By and -


  • Despite a growing focus on cybersecurity and cyber resilience, Australia lacks prescriptive legislative cybersecurity standards.
  • Cybersecurity risk falls within the general normative standards under section 912A(1) of the Corporations Act.
  • The Federal Court’s decision in ASIC v RI Advice Group Pty Ltd is significant as it provides important guidance as to the construction of section 912A(1)(a) and (h).

On 5 May 2022, Rofe J delivered judgment in ASIC v RI Advice Group Pty Ltd [2022] FCA 496 (‘RI Advice). This was the first Australian proceeding to consider whether failure to manage cybersecurity risk and resilience may breach the general obligations of an Australian Financial Services Licence (‘AFSL’) holder under s 912A of the Corporations Act 2001 (Cth) (‘Corporations Act).

Rofe J described cybersecurity as ‘the ability of an organisation to protect and defend the use of cyberspace from attacks’ and cyber resilience as ‘the ability to anticipate, withstand, recover from and adapt to adverse conditions, stresses, attacks or compromises on systems that use or are enabled by cyber sources’ (at [57]). Despite a growing focus on cybersecurity and cyber resilience, Australia currently lacks prescriptive legislative cybersecurity standards. The RI Advice judgment is significant because it provides guidance on how cybersecurity and cyber resilience obligations may arise under general normative, legislative requirements, as well as the construction and application of s 912A(1) more generally.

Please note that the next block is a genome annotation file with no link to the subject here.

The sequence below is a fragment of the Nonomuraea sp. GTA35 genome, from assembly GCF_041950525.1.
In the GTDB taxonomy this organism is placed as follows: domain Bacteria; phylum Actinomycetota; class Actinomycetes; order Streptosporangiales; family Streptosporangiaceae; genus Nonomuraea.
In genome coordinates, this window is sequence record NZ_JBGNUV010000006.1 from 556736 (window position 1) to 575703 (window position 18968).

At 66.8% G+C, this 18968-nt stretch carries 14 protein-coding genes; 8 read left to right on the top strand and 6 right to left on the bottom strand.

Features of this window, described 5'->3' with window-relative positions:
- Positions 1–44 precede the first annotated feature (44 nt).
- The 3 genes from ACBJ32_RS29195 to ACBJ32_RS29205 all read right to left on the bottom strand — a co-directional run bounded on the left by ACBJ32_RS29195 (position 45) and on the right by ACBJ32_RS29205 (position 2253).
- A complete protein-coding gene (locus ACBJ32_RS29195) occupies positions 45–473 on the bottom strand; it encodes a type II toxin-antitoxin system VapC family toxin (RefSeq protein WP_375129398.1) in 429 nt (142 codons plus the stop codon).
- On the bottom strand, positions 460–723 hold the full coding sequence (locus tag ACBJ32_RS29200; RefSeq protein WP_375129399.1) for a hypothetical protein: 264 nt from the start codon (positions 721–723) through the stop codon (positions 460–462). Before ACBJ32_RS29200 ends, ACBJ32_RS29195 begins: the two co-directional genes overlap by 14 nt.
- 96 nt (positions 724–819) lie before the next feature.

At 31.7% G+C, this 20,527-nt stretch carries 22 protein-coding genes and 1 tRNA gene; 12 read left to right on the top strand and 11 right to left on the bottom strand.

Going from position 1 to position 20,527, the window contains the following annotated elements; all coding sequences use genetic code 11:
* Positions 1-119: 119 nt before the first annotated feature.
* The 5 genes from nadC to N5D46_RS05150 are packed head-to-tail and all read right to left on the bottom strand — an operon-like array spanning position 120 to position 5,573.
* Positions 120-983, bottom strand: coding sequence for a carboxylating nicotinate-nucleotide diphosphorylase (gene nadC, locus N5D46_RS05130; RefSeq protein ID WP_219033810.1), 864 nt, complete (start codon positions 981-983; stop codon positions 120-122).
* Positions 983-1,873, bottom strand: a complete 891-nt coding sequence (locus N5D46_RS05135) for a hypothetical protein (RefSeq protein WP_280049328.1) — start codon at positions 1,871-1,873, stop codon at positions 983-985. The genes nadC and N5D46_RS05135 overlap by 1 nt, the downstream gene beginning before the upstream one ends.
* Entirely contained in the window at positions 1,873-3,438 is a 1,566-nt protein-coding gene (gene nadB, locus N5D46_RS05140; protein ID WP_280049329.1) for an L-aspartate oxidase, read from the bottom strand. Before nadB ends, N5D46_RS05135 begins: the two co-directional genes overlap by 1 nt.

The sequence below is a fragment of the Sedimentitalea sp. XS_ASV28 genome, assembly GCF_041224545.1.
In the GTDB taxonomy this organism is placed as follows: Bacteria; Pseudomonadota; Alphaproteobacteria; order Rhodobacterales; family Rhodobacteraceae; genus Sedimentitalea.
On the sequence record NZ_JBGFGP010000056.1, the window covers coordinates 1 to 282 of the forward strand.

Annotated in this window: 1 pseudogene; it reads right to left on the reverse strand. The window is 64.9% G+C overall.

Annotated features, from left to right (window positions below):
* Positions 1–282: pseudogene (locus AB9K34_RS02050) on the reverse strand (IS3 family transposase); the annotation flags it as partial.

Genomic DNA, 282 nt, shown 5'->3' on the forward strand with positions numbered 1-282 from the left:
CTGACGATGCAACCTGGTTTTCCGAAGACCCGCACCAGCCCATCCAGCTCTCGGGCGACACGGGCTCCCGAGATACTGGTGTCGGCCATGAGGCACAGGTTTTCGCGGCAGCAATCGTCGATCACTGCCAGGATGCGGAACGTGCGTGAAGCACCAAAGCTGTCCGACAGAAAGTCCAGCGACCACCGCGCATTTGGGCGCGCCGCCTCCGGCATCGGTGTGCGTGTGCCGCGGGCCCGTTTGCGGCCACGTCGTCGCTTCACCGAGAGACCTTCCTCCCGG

The proceedings

RI Advice Group Pty Ltd, an AFSL holder, provides financial advice through a network of authorised representatives (‘ARs’). In the course of providing financial advice, the ARs electronically received, stored and accessed confidential and sensitive personal information and documents belonging to clients.

Between 2014 and May 2020, nine cybersecurity incidents occurred across RI Advice’s AR network. During one incident, an unknown actor gained unauthorised access to an AR’s server for a period of several months, including access to the personal information of several thousand clients.

ASIC alleged RI Advice failed to manage cybersecurity risk across its ARs and failed to respond appropriately to the cybersecurity incidents. ASIC also alleged that RI Advice contravened s 912A(1)(a), (b), (c), (d), (h) and (5A) of the Corporations Act as a result of its failure to have and implement (including by its ARs), amongst other things, policies, systems, and controls which were reasonably appropriate to adequately manage risk in respect of cybersecurity and cyber resilience.

Shortly before the trial, the parties agreed to proposed declarations, orders for a compliance program, an order for RI Advice to contribute to ASIC’s costs, and an agreed statement of facts and admissions. RI Advice admitted it contravened ss 912A(1)(a) and (h). Rofe J found that RI Advice had contravened ss 912A(1)(a) and (h) and made the proposed declarations and orders.

You've reached the end of this article preview

There's more to read! Subscribe to LSJ today to access the rest of our updates, articles and multimedia content.

Subscribe to LSJ

Already an LSJ subscriber or Law Society member? Sign in to read the rest of the article.

Sign in to read more